Live Oak and Riposte XIV by Shauna Morgan Kirlew

Live Oak

My roots run deep,
down into this soil
watered by the salt-spray borne
by my foremothers,
on whose limbs little white boys
climbed and hung their swings.

These heavy boughs,
thick and ligneous, spreading wide
and low enough for a man
to lean, rest his back
and hide behind the curtain
of Spanish moss soft enough
for the wind to murmur,
tell truths that come quietly
sometimes in wispy hushes.

His heritage runs deep too,
bloody tap-root, a bourbon barrel
ablaze, a beam in a dark cabin,
a boy-child without a likeness,
a resurrection fern,
fronds wrapped and waiting.


Riposte XIV: The [new] administration of justice and description of the laws
          after Thomas Jefferson’s Notes on the State of Virginia

I do not smile, behave, show fear, or shake.
I do not keep my hands on the wheel or look straight ahead.
I let them wait              for       my       answer.
             Do you know how fast you were going?
I put my arm on the door, cock my elbow and point it in their direction.
They will kill me anyway.
I set my gaze to theirs, one pale face at a time.
I wait.

If any free person commit an offence against the commonwealth,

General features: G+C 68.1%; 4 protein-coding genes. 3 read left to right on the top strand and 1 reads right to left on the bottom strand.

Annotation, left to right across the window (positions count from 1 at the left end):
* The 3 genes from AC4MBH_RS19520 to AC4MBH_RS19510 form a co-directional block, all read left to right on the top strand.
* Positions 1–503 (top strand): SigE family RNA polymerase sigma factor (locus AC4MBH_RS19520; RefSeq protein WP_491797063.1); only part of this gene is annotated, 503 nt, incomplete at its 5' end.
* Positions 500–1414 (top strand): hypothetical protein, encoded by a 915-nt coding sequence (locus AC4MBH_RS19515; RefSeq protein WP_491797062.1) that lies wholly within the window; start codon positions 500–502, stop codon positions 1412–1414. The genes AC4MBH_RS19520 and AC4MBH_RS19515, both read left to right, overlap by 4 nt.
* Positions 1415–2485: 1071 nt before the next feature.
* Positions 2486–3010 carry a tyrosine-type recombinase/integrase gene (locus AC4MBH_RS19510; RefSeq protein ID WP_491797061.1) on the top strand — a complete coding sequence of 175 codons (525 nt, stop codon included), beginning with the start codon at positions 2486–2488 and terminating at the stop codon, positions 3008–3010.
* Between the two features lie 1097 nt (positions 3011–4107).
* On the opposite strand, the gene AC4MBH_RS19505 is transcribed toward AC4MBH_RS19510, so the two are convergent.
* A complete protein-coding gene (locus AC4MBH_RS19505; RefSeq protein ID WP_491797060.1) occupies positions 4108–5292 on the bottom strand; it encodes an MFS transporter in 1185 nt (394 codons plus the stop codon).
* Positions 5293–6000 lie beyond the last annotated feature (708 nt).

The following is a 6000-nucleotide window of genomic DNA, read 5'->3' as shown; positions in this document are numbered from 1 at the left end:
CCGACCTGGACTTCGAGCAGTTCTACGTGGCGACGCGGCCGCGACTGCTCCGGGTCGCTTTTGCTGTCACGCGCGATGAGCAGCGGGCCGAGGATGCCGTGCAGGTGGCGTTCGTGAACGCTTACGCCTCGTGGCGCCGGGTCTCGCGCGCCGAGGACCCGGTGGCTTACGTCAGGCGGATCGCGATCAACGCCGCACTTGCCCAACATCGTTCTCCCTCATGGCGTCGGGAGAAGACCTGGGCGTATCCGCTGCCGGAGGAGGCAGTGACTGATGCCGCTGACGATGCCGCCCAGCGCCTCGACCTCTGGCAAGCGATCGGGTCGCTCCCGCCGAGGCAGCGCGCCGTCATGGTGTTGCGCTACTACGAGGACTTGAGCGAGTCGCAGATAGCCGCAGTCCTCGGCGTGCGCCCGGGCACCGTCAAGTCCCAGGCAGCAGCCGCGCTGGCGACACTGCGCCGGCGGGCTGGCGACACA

if it be below the degree of felony,
he is bound by a justice to appear before their court,
to answer it on indictment or information.

They will kill us anyway.
We are not free.

I do not conjure up tears.
I do not loosen the top buttons on my blouse.
I do not stay in my seat,
or call them sir or ma’am.
I do not explain.
My wallet is in the trunk.
I do not get back in the car.
I do not submit to their bullshit request.
Let’s see what else you have in the trunk?
I stand with arms folded.
I let them wait for my answer.
They will kill me anyway.

If the criminal be a slave
the trial by [the county court any armed, near-white person]
is final.

I do not move. I do not unfold my arms.
I do not look away.
I do not change my answer.
I do not let my pounding heart move me to a tremble.
I do not cry.
I do not look in the direction of two new flashing lights.
Which one will be the killer today?

We are not free.
We are not safe.
They will kill us anyway.



Shauna Morgan Kirlew‘s poems have been published in Pluck! The Journal of Affrilachian Arts & CultureAnthology of Appalachian Writers Volume VIInterviewing the CaribbeanThe Pierian, and elsewhere. She lives in Virginia and teaches Literature of the African Diaspora at Howard University in Washington, D.C.

This is part 7 in the series Fallen at Charleston, guest-edited by Brenda Marie Osbey.

Fallen at Charleston

How We Could Have Lived or Died This Way” by Martín Espada

Notes on the State of Virginia, III” by Safiya Sinclair

What a Fellowship” by Afaa Michael Weaver

Black 101” by Frank X Walker

“Black Bird” by Terrance Hayes

“Live Oak” and “Riposte XIV” by Shauna Morgan Kirlew

Fallen at Charleston” by Brenda Marie Osbey

Leave a Reply

Your email address will not be published. Required fields are marked *